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Customer Review

on April 20, 2007
Research like this is useful for anyone who wants to understand the Virginia Tech tragedy. School shooters such as Cho Seung-Hui are not born raging to kill. They are molded through abuse. Cho is a textbook example of the type of school shooter featured in these in-depth case studies - shy, socially awkward, and tormented by high school classmates.

The social climates at the high schools attended by school shooters are typically vicious and hateful, with rampant sexual harassment of girls and women and antigay harassment of less dominant boys.

At Columbine High School, the most famous school shooting site studied in this book, jocks reigned supreme. The state wrestling champion, the leader of a clique of athlete bullies and the symbol of injustice for school shooters Eric Harris and Dylan Klebold, was allowed to park his $100,000 Hummer all day in a 15-minute parking space. The school indulged athletes' rampant sexual and racial bullying and physical abuse of others, including Harris and Kleboldand were given free license to abuse others. A coach did nothing when the athletes targeted a Jewish boy in gym class, singing songs about Hitler when he made a basket, pinning him to the ground and doing "body twisters" that left him bruised all over, and threatening to set him on fire.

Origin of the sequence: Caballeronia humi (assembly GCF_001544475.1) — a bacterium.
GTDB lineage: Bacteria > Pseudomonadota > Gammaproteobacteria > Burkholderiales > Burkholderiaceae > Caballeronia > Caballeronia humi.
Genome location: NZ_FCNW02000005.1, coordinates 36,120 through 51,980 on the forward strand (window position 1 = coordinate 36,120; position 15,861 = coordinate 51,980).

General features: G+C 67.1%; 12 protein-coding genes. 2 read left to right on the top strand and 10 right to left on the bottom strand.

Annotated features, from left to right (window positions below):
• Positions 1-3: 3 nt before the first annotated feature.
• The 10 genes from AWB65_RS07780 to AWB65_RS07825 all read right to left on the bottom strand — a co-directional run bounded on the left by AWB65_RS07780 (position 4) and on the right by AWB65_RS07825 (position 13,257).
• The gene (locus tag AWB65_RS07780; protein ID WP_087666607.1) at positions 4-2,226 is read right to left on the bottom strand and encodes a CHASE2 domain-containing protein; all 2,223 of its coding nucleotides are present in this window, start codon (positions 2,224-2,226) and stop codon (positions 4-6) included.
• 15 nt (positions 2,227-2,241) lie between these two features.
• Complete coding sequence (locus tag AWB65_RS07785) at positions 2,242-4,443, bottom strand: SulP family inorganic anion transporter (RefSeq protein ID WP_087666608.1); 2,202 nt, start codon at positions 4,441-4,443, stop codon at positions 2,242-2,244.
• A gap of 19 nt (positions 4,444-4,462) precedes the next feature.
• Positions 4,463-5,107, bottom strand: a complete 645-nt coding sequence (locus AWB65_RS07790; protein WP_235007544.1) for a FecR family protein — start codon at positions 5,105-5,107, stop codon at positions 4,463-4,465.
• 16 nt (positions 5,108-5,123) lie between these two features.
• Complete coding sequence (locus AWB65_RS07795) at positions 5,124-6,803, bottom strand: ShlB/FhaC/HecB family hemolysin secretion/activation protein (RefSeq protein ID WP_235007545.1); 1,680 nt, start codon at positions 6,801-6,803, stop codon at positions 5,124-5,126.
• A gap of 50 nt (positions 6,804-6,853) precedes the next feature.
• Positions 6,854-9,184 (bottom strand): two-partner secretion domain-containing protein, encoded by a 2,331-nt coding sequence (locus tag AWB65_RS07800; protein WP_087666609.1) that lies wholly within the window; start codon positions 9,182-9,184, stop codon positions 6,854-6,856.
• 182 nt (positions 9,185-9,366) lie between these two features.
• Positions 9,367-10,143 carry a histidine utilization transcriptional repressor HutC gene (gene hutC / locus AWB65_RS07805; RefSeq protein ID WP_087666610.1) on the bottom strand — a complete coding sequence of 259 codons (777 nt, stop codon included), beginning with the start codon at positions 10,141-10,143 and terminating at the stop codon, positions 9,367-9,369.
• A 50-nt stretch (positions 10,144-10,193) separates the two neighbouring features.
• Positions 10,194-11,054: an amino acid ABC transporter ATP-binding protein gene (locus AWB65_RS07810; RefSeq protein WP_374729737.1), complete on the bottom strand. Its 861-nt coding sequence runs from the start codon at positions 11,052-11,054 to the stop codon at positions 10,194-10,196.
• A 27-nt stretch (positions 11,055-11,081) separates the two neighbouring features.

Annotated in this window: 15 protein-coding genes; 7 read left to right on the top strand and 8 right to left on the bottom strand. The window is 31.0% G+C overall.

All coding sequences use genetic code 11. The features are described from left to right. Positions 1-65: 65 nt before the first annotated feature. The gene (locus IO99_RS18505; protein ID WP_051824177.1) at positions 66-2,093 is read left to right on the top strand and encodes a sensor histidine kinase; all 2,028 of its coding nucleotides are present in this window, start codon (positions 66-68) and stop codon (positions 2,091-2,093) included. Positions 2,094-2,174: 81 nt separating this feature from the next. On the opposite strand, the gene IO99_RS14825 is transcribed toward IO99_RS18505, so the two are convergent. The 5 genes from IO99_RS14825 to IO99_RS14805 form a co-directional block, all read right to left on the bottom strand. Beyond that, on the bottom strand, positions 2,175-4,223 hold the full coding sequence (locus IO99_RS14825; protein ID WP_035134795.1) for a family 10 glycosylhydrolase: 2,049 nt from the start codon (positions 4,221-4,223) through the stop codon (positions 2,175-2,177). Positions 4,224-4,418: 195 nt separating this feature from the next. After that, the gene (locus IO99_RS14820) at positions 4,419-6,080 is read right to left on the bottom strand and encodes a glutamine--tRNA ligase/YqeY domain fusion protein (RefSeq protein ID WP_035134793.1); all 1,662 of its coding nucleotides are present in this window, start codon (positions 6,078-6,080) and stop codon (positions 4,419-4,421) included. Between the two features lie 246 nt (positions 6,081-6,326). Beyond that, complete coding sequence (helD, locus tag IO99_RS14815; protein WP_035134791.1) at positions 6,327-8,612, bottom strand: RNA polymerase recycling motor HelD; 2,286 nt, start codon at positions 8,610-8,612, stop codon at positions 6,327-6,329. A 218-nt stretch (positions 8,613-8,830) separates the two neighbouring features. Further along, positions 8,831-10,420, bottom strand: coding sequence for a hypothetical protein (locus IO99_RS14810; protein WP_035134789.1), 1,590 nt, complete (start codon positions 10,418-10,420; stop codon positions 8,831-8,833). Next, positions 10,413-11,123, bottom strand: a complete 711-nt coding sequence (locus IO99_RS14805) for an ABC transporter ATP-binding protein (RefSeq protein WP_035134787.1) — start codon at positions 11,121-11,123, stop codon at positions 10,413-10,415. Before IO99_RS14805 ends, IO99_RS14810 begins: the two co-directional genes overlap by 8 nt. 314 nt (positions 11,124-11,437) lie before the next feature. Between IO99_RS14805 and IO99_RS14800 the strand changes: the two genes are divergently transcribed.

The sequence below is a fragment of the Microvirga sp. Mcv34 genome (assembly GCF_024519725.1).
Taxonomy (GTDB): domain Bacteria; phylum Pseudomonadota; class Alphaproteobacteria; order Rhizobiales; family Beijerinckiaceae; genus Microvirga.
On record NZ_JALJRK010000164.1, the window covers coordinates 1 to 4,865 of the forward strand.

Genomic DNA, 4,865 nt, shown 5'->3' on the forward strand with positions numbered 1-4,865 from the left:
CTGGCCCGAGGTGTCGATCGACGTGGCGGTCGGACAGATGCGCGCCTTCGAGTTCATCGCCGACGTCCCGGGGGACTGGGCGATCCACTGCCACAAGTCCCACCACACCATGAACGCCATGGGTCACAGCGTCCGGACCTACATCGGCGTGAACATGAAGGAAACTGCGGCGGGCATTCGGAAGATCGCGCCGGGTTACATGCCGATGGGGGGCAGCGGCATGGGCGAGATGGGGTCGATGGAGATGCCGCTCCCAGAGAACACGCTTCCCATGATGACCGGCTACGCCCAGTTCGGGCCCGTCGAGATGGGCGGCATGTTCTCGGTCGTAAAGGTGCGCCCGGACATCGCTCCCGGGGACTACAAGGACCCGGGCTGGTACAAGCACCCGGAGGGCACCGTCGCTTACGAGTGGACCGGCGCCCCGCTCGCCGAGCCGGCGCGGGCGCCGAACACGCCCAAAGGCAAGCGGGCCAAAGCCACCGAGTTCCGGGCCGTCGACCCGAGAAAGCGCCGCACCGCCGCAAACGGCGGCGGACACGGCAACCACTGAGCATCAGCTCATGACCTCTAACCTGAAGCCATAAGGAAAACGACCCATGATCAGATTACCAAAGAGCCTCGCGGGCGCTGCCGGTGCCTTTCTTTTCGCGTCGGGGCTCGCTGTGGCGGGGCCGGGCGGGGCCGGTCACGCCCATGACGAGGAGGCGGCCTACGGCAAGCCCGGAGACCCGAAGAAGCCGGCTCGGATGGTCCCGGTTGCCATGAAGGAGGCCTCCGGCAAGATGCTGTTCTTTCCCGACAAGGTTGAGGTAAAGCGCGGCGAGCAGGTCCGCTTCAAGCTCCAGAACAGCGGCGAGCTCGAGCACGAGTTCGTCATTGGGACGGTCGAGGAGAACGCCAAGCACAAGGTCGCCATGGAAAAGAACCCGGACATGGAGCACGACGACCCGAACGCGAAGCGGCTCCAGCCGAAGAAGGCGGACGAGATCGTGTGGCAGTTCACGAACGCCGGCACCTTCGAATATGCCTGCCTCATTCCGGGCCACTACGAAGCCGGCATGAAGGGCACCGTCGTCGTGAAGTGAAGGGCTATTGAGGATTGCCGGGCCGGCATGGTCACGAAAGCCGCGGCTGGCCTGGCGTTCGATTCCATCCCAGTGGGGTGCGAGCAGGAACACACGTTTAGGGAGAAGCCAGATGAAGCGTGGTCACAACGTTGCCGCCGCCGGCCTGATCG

Many of the school shooters featured in this book endured antigay harassment that contributed to their rage. Barry Loukaitis, who killed a teacher and two students in Washington state, was taunted by school jocks as a "faggot." Luke Woodham in Mississippi, who killed two students and wounded seven others, was often called "gay" by classmates. Michael Carneal, who killed three fellow students and wounded five in Kentucky, was labeled as "gay" in the school newspaper. Charles Williams in Santee, California, who shot at 15 students and adults and killed two, had been derided as "a skinny faggot."

According to an Associated Press news account (4/20/07), Cho endured similar abuse to the shooters featured in this book: "Classmates in Virginia, where Cho grew up, said he was teased and picked on, apparently because of shyness and his strange, mumbly way of speaking. Once, in English class at Westfield High School in Chantilly, Va., when the teacher had the students read aloud, Cho looked down when it was his turn, said Chris Davids, a Virginia Tech senior and high school classmate. After the teacher threatened him with an F for participation, Cho began reading in a strange, deep voice that sounded "like he had something in his mouth," Davids said. "The whole class started laughing and pointing and saying, `Go back to China,'" Davids said. [In middle school, another student is quoted as saying,]"There were just some people who were really mean to him and they would push him down and laugh at him. He didn't speak English really well and they would really make fun of him." "
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